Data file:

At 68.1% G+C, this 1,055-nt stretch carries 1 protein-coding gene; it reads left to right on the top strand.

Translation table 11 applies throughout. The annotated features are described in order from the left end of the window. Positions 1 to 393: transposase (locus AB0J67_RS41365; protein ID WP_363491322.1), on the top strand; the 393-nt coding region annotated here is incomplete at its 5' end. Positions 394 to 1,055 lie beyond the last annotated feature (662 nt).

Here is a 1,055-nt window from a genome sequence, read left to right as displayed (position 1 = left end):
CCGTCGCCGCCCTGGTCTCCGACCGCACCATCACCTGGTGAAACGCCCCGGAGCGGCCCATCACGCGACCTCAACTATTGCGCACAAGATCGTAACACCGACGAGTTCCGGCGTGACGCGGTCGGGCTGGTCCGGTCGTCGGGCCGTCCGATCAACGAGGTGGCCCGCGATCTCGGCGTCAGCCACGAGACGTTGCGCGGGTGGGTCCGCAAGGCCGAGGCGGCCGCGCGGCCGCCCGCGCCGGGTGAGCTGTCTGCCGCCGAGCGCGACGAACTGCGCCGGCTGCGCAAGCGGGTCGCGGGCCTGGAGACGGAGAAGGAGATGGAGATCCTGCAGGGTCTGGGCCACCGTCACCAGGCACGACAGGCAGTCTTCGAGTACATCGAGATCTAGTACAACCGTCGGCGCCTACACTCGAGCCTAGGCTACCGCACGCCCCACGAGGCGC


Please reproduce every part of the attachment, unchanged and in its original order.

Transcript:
At 68.1% G+C, this 1,055-nt stretch carries 1 protein-coding gene; it reads left to right on the top strand.

Translation table 11 applies throughout. The annotated features are described in order from the left end of the window. Positions 1 to 393: transposase (locus AB0J67_RS41365; protein ID WP_363491322.1), on the top strand; the 393-nt coding region annotated here is incomplete at its 5' end. Positions 394 to 1,055 lie beyond the last annotated feature (662 nt).

Here is a 1,055-nt window from a genome sequence, read left to right as displayed (position 1 = left end):
CCGTCGCCGCCCTGGTCTCCGACCGCACCATCACCTGGTGAAACGCCCCGGAGCGGCCCATCACGCGACCTCAACTATTGCGCACAAGATCGTAACACCGACGAGTTCCGGCGTGACGCGGTCGGGCTGGTCCGGTCGTCGGGCCGTCCGATCAACGAGGTGGCCCGCGATCTCGGCGTCAGCCACGAGACGTTGCGCGGGTGGGTCCGCAAGGCCGAGGCGGCCGCGCGGCCGCCCGCGCCGGGTGAGCTGTCTGCCGCCGAGCGCGACGAACTGCGCCGGCTGCGCAAGCGGGTCGCGGGCCTGGAGACGGAGAAGGAGATGGAGATCCTGCAGGGTCTGGGCCACCGTCACCAGGCACGACAGGCAGTCTTCGAGTACATCGAGATCTAGTACAACCGTCGGCGCCTACACTCGAGCCTAGGCTACCGCACGCCCCACGAGGCGC